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Walker v. Cox

United States District Court, W.D. Wisconsin

March 21, 2019

LA'MONT WALKER, Plaintiff,
v.
BURTON COX, Defendant.

          OPINION AND ORDER

          JAMES D. PETERSON DISTRICT JUDGE.

         Pro se plaintiff La'Mont Walker, appearing pro se, is currently a prisoner at the Dodge County Detention Facility. Walker brought Eighth Amendment claims against Wisconsin Department of Corrections employees for their alleged failure to provide him an extra mattress and other accommodations for his chronic back pain when he was housed at Wisconsin Secure Program Facility. The parties both filed motions for summary judgment; I previously granted summary judgment to defendants on most of Walker's claims, including claims that defendant Dr. Burton Cox failed to properly treat him from May to November 2014. See Dkt. 69.

         For the rest of the time covered in Walker's complaint-2011 to May 2014, and November 2014 to July 2015-Walker alleges that Cox did little to nothing to help him. But neither party provided any detail about how and when Walker sought help for his back problems and how Cox responded. I directed the parties to submit a round of supplemental proposed findings of fact and supporting evidence concerning these two time periods. The parties have filed their supplemental materials.

         I conclude that the supplemental materials do not resolve Walker's claims. Instead, they raise complex medical issues concerning the adequacy of the treatment that Cox provided Walker. I will recruit counsel to represent Walker at trial.

         UNDISPUTED FACTS

         The following facts are drawn from the parties' summary judgment materials, and are undisputed unless noted otherwise.

         Walker suffers from chronic back pain. In 2011 and 2012 he complained verbally to various officials, including defendant Cox, that the segregation mattresses were giving him back pain, and he requested an extra mattress. Cox says that he first became involved in the treatment of Walker's chronic back pain in July 2013, when Walker submitted a health service request (HSR) form complaining of back pain “for quite some time” because of the segregation mattresses. Cox responded by stating, “Extra mattresses are up to Spec Needs Comm.” Dkt. 50-1, at 89. There is no indication that Cox referred Walker's request to the Special Needs Committee, a rotating group of medical and non-medical officials that decides prisoner requests for “special needs” or “comfort” items.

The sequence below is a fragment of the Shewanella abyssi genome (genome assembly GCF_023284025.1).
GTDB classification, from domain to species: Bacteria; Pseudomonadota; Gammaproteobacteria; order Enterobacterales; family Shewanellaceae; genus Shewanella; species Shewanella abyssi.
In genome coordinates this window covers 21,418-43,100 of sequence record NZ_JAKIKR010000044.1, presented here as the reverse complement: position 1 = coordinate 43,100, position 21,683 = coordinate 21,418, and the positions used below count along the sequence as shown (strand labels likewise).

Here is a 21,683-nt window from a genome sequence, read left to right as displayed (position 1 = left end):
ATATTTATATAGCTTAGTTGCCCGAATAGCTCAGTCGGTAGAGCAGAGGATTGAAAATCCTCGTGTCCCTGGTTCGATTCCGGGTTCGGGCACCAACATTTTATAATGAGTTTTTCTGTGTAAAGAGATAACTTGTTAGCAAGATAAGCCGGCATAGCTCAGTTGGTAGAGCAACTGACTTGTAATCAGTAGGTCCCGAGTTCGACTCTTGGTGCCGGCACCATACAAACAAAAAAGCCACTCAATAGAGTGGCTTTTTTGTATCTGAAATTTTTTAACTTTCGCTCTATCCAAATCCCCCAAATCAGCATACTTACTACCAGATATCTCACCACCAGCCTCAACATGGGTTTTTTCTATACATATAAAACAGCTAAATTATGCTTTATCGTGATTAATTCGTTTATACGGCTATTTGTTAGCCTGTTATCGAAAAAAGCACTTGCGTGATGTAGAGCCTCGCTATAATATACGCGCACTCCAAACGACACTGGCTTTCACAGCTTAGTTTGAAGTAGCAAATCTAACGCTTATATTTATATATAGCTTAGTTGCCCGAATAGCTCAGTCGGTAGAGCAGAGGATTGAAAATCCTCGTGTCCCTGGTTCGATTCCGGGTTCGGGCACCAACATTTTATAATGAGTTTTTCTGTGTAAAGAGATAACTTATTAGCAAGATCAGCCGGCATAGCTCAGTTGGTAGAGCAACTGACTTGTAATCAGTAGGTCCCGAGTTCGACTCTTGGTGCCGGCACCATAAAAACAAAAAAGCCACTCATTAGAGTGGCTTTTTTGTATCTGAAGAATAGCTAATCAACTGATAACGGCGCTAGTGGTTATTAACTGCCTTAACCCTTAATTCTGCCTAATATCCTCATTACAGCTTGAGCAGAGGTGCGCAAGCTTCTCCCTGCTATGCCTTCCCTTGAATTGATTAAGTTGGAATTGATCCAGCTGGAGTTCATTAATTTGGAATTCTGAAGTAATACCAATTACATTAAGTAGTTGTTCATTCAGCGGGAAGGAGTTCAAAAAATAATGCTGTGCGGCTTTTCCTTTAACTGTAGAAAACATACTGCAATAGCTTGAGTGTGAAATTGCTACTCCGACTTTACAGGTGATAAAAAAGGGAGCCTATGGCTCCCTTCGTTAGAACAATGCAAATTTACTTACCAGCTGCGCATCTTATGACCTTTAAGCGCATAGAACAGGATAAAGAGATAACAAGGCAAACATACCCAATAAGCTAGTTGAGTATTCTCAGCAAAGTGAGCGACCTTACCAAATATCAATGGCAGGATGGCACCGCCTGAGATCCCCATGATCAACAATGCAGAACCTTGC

Cox ordered non-controlled pain medication for Walker for chronic pain treatment unrelated to his back pain several times. On November 25, 2013, Walker refused to be seen by HSU staff for his back pain, stating “I'm better now.”[1]

         On May 8, 2014, Cox saw Walker for complaints of spine pain. Cox assessed Walker with “chronic pain at the junction of the thoracic and lumbar spine due to musculoskeletal causes.” Cox ordered an x-ray, referred Walker to physical therapy, and noted that he did not prescribe NSAIDS (nonsteroidal anti-inflammatory drugs) because they upset Walker's stomach. Walker had physical therapy sessions from July 8, 2014 until August 19, 2014.

         Following Walker's request for a TENS (transcutaneous electrical nerve stimulation) unit, Cox told him that he could not have the device in segregation, but that he could have it when he was in general population. Cox says that he believed that inmates were not allowed to have TENS units in segregation. Walker provides correspondence suggesting that inmates indeed were allowed at access to TENS units while they were in segregation; they just were not allowed to keep them when not using them.

         On November 23, 2014, Walker requested an extra mattress. Cox referred that request to the Special Needs Committee. On December 4 and 17, 2014, Walker submitted HSR forms, asking for a TENS unit and an extra mattress. Cox responded that the issue had already been addressed. On January 7, 2015, Walker submitted an HSR form, stating that he had been discharged from physical therapy and asking about additional sessions. Cox responded that inmates get six initial sessions and the physical therapist can add six more if they request it, but that this wasn't warranted in Walker's case, due to his lack of progress. On January 25, 2015, Cox again ordered that Walker receive a TENS unit while he was in general population.

         On May 24, 2015, Walker submitted an HSR form, complaining of chronic back pain and requesting a back brace and theraband. Cox responded that he did not recommend back braces and that therabands are usually ordered through physical therapy. In early June 2015, Walker again requested a theraband, and Cox granted this request. Cox left WSPF in July 2015.

         After Cox left WSPF, Walker received various other types of treatment for his back, including ice, an extra pillow, a back brace, more physical therapy, an MRI, and several medications, such as amitriptyline (an antidepressant also sometimes used for chronic ...


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